5. A good book encourages children to relax at bedtime

Kids, no matter their age, have a lot going on in their lives. They’re constantly learning, and changes like the transition from school to school can be stressful for most.

The good news is, either reading with your child — or allowing them to read independently at bedtime — can help them to relax and wind down from their day.

Research by the UK National Literacy Trust (NLT) found that 90% of children feel “happiest” when reading and writing, as opposed to playing games or watching favorite cartoons. That might sound a little unbelievable if your kid is more often glued to their screen, than with their nose in a book, but maybe a little nudge in the right direction is all they need!

6. Regularly reading helps kids develop empathy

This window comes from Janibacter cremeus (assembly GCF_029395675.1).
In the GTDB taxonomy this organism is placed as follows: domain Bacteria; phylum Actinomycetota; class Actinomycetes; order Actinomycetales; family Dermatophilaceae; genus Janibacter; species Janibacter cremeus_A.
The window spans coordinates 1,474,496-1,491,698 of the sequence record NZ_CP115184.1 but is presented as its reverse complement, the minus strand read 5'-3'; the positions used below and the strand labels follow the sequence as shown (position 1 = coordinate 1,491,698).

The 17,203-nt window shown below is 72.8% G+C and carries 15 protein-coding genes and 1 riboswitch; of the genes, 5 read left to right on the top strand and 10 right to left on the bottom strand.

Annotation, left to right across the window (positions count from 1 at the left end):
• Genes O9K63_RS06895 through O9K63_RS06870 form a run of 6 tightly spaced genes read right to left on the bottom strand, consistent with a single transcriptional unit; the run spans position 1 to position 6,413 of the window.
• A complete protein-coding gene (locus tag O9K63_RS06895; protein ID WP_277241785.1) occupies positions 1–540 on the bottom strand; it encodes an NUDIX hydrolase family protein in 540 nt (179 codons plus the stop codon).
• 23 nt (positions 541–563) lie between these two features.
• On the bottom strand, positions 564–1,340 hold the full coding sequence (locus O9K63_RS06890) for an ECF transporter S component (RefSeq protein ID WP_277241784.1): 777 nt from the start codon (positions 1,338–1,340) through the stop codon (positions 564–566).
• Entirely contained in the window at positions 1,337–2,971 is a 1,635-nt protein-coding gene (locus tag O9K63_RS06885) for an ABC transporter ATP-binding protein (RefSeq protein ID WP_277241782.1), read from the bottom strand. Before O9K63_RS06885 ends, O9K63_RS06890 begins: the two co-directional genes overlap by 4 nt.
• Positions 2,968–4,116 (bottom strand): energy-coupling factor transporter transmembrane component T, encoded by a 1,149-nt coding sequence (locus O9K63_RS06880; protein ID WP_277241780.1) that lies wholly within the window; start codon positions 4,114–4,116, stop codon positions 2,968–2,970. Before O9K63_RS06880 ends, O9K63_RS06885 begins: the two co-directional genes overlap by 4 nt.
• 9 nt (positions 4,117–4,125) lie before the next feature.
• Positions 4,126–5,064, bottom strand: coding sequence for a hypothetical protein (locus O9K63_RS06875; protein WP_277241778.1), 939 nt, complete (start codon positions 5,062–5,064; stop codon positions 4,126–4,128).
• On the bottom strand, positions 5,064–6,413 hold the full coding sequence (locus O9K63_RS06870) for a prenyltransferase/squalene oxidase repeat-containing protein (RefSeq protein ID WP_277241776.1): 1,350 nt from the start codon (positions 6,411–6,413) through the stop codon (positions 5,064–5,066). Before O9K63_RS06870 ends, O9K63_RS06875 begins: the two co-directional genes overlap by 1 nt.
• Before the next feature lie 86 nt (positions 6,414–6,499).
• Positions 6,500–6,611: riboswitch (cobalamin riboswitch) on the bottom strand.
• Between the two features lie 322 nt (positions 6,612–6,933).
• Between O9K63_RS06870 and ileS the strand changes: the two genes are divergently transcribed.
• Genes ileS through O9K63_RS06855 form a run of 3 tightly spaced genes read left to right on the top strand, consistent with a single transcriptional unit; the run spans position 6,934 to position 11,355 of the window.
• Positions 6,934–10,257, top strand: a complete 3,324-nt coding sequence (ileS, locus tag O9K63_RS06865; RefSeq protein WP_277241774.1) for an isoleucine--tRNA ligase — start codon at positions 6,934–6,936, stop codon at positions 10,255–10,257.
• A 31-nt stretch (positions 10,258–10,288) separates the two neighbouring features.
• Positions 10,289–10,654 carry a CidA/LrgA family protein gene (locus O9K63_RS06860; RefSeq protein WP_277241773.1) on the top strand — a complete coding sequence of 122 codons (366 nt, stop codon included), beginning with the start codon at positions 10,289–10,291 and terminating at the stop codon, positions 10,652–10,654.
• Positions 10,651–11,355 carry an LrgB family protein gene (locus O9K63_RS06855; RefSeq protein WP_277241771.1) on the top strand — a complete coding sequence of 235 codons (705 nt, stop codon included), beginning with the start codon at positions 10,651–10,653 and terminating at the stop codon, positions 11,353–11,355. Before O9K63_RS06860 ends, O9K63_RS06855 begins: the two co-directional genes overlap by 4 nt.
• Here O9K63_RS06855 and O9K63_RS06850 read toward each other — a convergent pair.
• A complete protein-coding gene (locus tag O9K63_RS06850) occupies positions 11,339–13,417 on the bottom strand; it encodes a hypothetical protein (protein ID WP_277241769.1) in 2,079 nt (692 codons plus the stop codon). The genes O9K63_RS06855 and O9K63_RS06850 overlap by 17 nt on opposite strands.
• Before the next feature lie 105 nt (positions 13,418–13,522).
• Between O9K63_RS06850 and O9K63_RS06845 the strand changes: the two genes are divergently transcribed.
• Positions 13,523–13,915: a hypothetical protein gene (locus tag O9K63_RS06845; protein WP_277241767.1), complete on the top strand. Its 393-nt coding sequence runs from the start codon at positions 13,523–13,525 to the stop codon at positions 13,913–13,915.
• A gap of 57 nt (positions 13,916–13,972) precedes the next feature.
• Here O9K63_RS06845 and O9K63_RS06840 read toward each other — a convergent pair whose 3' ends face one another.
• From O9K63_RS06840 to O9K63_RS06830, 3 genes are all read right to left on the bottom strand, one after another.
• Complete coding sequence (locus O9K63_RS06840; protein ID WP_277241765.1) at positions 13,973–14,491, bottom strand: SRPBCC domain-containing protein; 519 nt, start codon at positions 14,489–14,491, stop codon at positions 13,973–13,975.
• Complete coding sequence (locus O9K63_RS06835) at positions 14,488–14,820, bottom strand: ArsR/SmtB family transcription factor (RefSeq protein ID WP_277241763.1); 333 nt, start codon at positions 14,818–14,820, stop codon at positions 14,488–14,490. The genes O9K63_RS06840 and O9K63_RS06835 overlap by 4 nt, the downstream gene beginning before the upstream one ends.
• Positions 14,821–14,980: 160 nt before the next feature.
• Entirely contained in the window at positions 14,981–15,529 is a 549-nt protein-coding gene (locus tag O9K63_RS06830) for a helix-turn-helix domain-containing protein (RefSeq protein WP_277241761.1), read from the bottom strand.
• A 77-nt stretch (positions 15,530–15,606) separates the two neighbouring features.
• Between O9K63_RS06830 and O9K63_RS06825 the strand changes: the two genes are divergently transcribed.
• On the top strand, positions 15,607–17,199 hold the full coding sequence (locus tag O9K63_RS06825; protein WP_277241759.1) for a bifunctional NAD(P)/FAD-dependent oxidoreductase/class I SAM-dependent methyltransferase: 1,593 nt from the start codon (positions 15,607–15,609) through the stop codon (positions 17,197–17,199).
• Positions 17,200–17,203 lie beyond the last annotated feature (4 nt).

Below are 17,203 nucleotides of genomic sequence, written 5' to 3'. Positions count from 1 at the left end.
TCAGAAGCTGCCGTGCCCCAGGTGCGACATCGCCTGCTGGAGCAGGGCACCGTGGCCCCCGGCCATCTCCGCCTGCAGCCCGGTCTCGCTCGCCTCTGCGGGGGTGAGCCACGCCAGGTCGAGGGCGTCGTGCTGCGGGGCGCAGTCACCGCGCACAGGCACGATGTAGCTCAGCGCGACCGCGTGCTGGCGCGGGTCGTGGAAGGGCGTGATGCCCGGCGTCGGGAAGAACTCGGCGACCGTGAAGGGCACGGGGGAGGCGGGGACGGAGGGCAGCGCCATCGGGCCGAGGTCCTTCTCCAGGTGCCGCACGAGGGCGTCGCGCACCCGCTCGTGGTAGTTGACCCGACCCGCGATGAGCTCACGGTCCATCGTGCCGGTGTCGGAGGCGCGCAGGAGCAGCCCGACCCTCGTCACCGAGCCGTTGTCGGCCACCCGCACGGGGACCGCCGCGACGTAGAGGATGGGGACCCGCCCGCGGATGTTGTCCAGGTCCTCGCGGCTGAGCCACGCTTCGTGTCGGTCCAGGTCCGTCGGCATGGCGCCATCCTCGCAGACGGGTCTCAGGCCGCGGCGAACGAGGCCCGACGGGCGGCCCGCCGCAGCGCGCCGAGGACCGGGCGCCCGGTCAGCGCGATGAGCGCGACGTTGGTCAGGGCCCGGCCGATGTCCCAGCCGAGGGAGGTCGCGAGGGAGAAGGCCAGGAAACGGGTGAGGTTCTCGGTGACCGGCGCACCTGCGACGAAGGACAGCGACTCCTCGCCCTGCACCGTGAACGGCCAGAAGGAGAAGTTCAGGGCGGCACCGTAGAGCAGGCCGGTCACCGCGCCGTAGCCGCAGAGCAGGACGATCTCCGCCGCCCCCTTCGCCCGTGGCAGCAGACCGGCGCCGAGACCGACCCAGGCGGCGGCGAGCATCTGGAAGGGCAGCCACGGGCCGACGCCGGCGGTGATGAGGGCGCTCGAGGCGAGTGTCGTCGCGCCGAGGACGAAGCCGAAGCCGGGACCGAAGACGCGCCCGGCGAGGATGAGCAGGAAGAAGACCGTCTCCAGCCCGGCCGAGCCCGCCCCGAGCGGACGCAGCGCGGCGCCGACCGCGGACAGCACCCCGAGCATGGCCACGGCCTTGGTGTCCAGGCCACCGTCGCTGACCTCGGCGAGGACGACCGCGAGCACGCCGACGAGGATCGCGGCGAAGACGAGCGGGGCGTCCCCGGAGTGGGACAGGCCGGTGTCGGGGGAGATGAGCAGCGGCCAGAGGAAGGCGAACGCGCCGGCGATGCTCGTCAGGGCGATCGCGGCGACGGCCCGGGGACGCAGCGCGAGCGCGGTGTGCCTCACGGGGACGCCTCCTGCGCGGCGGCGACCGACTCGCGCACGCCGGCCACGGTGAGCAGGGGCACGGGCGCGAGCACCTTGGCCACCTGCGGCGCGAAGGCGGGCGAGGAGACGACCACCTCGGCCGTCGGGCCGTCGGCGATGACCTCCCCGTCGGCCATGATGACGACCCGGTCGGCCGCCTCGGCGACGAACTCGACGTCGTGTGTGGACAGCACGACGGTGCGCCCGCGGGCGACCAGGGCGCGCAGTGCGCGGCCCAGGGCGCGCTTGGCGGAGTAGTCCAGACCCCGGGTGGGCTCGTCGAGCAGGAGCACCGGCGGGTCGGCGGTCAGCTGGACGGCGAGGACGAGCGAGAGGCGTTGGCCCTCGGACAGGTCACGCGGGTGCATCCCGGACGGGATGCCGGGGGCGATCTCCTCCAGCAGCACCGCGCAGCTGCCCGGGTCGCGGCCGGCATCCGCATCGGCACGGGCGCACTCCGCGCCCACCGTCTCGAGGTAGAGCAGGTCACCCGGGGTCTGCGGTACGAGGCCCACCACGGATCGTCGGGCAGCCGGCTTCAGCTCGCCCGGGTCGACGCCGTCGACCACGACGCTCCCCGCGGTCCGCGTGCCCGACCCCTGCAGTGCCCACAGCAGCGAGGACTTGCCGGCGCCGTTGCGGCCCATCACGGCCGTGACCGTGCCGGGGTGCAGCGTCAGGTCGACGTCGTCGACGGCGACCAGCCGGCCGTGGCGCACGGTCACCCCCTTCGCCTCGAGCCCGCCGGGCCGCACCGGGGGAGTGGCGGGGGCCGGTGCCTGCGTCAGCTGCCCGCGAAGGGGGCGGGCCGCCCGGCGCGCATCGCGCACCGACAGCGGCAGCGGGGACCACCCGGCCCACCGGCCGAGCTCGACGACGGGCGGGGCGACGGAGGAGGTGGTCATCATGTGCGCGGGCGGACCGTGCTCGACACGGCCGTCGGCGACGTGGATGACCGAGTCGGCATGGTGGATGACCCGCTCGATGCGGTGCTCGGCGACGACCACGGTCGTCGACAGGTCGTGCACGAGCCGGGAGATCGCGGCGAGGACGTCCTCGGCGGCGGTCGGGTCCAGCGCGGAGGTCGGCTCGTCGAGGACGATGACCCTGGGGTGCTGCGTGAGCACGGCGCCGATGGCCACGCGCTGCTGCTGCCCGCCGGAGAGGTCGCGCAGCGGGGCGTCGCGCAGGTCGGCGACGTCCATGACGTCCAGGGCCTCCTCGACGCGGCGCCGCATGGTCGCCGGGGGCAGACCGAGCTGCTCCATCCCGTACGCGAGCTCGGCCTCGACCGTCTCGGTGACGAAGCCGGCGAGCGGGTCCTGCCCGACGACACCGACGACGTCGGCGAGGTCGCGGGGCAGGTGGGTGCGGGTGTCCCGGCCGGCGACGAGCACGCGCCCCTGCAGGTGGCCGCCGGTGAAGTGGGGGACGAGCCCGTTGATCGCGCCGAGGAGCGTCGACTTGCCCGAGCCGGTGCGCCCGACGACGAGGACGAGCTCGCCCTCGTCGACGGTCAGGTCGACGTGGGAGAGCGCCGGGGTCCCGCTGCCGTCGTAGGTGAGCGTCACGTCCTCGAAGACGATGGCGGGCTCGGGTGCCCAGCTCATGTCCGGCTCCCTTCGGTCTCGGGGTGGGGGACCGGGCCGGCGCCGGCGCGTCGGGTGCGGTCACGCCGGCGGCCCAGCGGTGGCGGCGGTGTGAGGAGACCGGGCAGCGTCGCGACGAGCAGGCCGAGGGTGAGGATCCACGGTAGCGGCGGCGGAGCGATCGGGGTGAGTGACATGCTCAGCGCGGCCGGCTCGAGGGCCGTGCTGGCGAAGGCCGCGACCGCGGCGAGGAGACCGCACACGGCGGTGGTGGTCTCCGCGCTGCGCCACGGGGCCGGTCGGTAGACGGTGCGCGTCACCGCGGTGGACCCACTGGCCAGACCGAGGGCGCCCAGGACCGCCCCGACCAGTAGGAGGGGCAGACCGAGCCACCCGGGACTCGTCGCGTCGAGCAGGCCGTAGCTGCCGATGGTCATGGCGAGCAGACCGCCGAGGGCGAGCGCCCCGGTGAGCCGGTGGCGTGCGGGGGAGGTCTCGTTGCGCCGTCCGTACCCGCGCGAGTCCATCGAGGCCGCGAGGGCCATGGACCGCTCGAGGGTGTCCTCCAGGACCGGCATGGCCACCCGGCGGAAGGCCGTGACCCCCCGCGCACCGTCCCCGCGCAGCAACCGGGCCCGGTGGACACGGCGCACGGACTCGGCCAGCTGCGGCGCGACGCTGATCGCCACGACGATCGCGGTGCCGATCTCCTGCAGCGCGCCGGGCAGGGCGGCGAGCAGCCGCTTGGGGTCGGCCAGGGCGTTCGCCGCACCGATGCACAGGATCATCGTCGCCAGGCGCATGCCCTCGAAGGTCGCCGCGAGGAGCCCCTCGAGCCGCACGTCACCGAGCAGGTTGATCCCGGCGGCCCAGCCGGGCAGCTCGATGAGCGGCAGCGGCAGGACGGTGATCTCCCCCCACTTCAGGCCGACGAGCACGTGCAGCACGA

Studies show that reading can help children to develop empathy, by challenging them to consider how other people (the characters) may think or feel. This builds social skills and helps them interact better with people around them – also helping them, forge priceless skills needed for the world of work, later on.

You can give them a casual boost at school or home, too. Parents and teachers can help support this empathy development by asking different types of question to get them thinking in parallel, and also opening their minds to different possibilities of understanding between individuals. Questions such as:

“Why do you think Alex Rider did what he did on this page?”

“What could you say to make the Big Friendly Giant feel better about himself?”